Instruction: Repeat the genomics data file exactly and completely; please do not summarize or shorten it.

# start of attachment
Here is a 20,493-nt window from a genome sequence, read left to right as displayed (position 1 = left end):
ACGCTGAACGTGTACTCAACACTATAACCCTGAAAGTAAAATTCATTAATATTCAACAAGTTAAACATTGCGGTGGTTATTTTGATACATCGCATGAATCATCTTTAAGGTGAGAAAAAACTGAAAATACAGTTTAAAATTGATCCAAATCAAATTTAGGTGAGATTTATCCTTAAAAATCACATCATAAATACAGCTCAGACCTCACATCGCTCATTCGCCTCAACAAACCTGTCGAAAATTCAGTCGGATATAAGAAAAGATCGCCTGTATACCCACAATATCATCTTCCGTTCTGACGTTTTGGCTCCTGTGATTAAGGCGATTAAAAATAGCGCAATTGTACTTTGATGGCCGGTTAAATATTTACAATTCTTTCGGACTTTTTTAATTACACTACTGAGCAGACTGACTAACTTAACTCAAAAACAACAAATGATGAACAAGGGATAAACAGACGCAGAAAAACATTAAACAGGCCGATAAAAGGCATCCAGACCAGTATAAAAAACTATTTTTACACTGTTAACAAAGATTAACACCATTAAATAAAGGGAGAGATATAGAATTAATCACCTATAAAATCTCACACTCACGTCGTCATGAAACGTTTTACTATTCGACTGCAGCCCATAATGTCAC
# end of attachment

Here is a 20,493-nt window from a genome sequence, read left to right as displayed (position 1 = left end):
ACGCTGAACGTGTACTCAACACTATAACCCTGAAAGTAAAATTCATTAATATTCAACAAGTTAAACATTGCGGTGGTTATTTTGATACATCGCATGAATCATCTTTAAGGTGAGAAAAAACTGAAAATACAGTTTAAAATTGATCCAAATCAAATTTAGGTGAGATTTATCCTTAAAAATCACATCATAAATACAGCTCAGACCTCACATCGCTCATTCGCCTCAACAAACCTGTCGAAAATTCAGTCGGATATAAGAAAAGATCGCCTGTATACCCACAATATCATCTTCCGTTCTGACGTTTTGGCTCCTGTGATTAAGGCGATTAAAAATAGCGCAATTGTACTTTGATGGCCGGTTAAATATTTACAATTCTTTCGGACTTTTTTAATTACACTACTGAGCAGACTGACTAACTTAACTCAAAAACAACAAATGATGAACAAGGGATAAACAGACGCAGAAAAACATTAAACAGGCCGATAAAAGGCATCCAGACCAGTATAAAAAACTATTTTTACACTGTTAACAAAGATTAACACCATTAAATAAAGGGAGAGATATAGAATTAATCACCTATAAAATCTCACACTCACGTCGTCATGAAACGTTTTACTATTCGACTGCAGCCCATAATGTCAC